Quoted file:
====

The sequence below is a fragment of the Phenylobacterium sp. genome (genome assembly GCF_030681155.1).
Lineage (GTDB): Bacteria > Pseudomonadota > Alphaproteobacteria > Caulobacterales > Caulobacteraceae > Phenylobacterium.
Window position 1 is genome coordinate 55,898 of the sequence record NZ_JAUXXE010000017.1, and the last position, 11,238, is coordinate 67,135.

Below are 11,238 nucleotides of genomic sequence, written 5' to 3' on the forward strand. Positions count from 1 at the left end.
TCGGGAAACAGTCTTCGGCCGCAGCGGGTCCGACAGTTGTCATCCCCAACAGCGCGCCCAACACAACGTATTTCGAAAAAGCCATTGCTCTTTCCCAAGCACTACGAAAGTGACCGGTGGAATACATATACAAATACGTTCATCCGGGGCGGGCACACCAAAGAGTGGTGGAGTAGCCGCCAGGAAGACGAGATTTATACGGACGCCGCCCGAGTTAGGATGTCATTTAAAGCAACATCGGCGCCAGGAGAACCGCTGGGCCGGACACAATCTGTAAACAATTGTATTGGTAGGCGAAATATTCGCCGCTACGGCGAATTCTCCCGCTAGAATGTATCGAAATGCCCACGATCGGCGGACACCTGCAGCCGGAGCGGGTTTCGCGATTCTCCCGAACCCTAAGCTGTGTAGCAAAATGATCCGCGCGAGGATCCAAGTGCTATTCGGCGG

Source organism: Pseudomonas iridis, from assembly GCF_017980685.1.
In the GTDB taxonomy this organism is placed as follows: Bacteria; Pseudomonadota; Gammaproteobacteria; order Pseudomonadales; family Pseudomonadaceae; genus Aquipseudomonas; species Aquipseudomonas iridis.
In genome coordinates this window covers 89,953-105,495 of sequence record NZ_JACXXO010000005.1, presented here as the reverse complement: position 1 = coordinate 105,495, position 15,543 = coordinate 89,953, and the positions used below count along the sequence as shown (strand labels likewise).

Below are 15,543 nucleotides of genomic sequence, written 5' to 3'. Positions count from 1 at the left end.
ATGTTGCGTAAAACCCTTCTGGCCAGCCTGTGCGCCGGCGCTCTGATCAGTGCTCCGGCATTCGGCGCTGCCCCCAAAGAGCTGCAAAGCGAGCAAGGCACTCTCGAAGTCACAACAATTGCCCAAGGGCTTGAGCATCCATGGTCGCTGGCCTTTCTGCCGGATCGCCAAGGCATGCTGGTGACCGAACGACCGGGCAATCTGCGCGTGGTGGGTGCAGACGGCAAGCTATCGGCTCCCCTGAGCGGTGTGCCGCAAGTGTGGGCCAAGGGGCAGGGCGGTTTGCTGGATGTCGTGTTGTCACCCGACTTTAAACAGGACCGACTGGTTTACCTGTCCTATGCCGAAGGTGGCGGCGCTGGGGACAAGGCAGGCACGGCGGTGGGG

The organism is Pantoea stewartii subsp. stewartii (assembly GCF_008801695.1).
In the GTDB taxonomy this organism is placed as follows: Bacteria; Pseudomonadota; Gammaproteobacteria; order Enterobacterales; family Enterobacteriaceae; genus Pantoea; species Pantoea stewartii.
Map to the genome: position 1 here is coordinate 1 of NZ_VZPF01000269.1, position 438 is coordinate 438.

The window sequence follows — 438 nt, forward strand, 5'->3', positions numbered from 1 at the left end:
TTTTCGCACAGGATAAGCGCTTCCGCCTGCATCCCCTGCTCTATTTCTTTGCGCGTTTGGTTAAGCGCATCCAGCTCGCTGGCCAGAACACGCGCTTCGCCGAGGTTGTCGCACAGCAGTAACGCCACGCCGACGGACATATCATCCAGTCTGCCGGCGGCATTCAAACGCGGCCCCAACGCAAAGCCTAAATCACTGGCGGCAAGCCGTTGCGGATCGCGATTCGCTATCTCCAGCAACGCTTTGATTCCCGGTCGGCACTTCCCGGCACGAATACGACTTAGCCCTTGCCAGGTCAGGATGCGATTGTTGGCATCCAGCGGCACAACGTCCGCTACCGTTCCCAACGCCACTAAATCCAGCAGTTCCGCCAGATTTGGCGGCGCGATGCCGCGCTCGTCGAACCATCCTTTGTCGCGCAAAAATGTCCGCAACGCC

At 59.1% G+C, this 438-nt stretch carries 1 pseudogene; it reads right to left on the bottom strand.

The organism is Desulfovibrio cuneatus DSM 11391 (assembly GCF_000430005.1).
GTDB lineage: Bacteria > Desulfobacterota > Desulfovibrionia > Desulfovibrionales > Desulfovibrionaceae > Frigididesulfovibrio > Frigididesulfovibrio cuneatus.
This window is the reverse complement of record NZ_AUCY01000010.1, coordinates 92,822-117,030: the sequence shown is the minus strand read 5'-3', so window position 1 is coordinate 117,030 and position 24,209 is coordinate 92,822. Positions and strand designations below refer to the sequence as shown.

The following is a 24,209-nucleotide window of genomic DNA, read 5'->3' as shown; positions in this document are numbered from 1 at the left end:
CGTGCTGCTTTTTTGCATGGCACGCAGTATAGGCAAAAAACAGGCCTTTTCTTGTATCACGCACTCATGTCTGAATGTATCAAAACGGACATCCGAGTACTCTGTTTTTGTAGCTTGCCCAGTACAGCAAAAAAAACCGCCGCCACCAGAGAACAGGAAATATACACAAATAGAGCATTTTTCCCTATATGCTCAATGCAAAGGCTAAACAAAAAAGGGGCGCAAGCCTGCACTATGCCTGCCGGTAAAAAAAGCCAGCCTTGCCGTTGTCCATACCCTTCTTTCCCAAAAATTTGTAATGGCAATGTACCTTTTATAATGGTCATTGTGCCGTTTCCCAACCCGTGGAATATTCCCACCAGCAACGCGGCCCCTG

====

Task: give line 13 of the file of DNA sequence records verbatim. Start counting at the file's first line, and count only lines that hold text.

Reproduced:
Map to the genome: position 1 here is coordinate 1 of NZ_VZPF01000269.1, position 438 is coordinate 438.